Uncommon Czech Surnames

Discussion in 'Culture' started by sapienta, Oct 14, 2005.

  1. MK

    MK Well-Known Member

    little v should be above c, it is pronounced like cz in word czech (Čech)
  2. Kacerovsky

    Kacerovsky Member

    Yes you're correct. I'm not sure if it's pronounced Kooch or rovskee

    or Katch or rovskee
  3. MK

    MK Well-Known Member

  4. Kacerovsky

    Kacerovsky Member

    My grandmother's maiden name is Rauko.
  5. kibicz

    kibicz Well-Known Member

    sounds Japanese.. not Czech(at least to me)
  6. eso

    eso Well-Known Member

    Maybe Rajko?
  7. kibicz

    kibicz Well-Known Member

    Vocative of "rajka" - sacred amazonian bird?;)
    well now it sounds a bit more Slovak..
  8. Kacerovsky

    Kacerovsky Member

    My grandmother is way too white to be Japanese. Pehaps it is Rajko, just Americanized because that's what happens in the states.
  9. jajaso

    jajaso New Member

    I've got another uncommon name I'd like explained to me, if possible.


    Based on phone records it appears to have an mark over the "i" to indicate a long i.

    No living relative has any idea, the theories are as varied as the people I've asked.

    From family I've heard its the name of a river, or relating to feet, from just a dictionary check I know there is a verb vahat' that could be related, that has several meanings.

    Some older family members even thought it was made up, but there appears to be many listings for this name, primarily in Jicin, old and new, in northeast Czech Republic, Moravia?

    If anyone has a strong feeling, I would appreciate input.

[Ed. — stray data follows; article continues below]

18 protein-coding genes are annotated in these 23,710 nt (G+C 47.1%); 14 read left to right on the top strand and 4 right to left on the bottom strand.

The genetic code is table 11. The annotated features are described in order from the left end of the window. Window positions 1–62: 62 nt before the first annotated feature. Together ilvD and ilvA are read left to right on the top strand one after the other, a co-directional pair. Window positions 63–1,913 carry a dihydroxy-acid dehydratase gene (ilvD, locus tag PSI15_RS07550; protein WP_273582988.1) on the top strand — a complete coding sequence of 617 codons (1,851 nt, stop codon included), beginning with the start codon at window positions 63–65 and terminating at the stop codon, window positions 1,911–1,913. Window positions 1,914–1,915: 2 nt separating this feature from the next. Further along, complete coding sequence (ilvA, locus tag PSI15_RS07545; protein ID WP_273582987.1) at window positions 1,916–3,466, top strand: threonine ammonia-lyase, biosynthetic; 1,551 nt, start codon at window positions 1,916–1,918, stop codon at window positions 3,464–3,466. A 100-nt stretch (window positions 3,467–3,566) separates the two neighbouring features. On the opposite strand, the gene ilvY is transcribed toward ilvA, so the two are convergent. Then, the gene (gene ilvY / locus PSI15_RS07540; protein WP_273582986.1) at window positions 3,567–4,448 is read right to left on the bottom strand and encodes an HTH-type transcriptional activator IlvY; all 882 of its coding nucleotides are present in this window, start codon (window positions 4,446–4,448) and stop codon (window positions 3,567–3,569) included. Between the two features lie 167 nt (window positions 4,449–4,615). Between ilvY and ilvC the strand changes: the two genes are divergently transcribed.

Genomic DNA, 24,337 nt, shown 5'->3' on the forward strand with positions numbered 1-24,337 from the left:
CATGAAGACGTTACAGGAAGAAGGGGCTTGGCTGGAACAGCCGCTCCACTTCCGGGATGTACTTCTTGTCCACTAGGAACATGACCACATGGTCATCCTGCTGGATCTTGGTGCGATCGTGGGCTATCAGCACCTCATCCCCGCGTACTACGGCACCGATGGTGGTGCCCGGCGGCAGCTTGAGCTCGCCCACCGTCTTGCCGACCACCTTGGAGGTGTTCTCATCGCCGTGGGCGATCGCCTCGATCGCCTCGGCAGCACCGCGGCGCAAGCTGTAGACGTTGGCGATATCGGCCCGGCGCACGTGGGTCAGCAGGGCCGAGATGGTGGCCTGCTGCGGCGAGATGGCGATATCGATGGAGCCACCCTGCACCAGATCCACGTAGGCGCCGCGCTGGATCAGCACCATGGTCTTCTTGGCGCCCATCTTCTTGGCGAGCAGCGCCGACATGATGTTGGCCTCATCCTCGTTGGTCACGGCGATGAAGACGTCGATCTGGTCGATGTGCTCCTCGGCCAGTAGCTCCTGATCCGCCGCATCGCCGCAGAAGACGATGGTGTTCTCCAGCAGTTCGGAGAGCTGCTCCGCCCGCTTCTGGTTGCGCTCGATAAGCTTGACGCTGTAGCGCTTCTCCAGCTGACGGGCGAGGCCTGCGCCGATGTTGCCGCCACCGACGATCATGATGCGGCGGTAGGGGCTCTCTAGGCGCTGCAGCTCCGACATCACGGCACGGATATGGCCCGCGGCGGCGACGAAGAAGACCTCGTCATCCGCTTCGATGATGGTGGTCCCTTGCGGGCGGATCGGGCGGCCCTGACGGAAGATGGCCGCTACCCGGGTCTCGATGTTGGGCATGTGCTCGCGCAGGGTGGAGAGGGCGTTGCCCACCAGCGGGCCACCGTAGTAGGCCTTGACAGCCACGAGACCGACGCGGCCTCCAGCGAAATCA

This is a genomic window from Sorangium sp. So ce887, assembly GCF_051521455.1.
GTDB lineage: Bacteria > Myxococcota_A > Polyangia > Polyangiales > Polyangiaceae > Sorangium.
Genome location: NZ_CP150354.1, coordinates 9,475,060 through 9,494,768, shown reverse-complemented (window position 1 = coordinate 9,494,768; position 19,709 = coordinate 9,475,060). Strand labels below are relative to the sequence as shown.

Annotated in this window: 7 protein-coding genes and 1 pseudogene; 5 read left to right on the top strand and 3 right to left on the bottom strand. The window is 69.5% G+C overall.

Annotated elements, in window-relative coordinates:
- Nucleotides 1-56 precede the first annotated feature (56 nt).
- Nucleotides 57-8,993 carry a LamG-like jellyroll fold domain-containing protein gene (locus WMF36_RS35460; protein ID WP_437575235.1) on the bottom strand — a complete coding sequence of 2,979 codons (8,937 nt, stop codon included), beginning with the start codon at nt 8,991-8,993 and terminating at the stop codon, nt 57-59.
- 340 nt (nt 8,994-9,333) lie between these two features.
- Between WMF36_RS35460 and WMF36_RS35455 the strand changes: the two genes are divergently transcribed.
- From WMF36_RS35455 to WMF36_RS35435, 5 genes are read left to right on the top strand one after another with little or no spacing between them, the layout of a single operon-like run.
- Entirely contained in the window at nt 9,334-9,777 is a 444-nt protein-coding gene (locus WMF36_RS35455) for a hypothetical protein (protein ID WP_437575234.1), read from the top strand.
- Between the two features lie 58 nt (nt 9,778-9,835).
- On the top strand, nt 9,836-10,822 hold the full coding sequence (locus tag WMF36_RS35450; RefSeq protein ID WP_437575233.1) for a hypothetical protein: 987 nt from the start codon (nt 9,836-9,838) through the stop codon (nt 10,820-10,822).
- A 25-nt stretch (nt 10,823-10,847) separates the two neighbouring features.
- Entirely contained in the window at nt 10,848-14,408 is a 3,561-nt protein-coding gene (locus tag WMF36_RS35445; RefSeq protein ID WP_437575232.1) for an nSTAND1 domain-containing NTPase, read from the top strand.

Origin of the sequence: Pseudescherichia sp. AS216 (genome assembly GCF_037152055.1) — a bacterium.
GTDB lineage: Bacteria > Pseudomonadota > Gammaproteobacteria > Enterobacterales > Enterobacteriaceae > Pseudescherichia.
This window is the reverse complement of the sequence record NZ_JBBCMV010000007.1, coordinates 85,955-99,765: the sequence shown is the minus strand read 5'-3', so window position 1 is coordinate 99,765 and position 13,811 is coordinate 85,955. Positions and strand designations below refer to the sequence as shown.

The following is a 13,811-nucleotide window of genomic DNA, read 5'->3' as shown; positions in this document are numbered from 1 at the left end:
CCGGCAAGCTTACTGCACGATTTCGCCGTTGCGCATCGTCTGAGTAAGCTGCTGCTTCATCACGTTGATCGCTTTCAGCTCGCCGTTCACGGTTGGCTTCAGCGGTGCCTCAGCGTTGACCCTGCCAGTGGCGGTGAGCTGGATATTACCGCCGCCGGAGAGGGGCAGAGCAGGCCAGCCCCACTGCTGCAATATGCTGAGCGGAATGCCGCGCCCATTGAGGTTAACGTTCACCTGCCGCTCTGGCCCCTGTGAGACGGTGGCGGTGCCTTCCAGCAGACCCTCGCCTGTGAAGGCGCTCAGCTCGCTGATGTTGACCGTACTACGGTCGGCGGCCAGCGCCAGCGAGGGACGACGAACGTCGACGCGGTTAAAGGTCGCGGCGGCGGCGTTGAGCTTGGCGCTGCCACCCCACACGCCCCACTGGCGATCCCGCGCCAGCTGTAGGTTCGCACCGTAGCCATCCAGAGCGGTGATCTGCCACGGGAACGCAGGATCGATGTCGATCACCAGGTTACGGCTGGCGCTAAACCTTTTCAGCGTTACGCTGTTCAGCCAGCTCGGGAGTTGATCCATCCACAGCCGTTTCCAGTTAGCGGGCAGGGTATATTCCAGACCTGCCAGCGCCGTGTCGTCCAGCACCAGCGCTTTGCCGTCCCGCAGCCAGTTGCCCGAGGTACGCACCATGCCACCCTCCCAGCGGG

10. Karel_lerak

    Karel_lerak Well-Known Member

    The relative frequency of surname "Vahalík" is 110 in 5000000.

    In my opinion, the name is derived from the verb "váhat" = hesitate
    "somebody who (often) hesitates"

    other possibility: "váha" = scale, weighing-machine, weight

    there is a river in Slovakia: "Váh"
  11. jajaso

    jajaso New Member

    Thank you very much for your reply, Karel!
  12. Alena

    Alena Well-Known Member

    Have the same opinion :)
  13. bibax

    bibax Well-Known Member

    And the verb váhat (= kolísat, to balance, to pendulate) is obviously derived from váha (= a balance, with a beam and two pans).

    The Czech spelling of your surname is either Váhalík or Vahalík. There is also Váhal (= past participle of the verb váhat) which is commoner.

    The connection with the river Váh is very unlikely.
  14. jholmstrom

    jholmstrom New Member

    Can anyone tell me what my maiden name Havrda means?


    Hi, my name is Nivia Kruta, I'm Brazilian, my great grandfather was born in Oselce, Bohemia region in 1891, his name was Jan Krůta.
    I did my "Origens" DNA exam and they found 16% Russian DNA, someone could explain me if the Kruta family has a Russian origin?
    They found Portuguese, British, Italian, Scandinavian DNA too, but I think Russian origin is more probably to my great grandfather. What do you think about that?
  16. Dana

    Dana Well-Known Member

    Hi Nivia, your and your great grandfather's last name is Czech, not Russian. The word krůta means "turkey" in Czech. Of course some of your ancestors could have come from Russia but they would probably have had a different last name.

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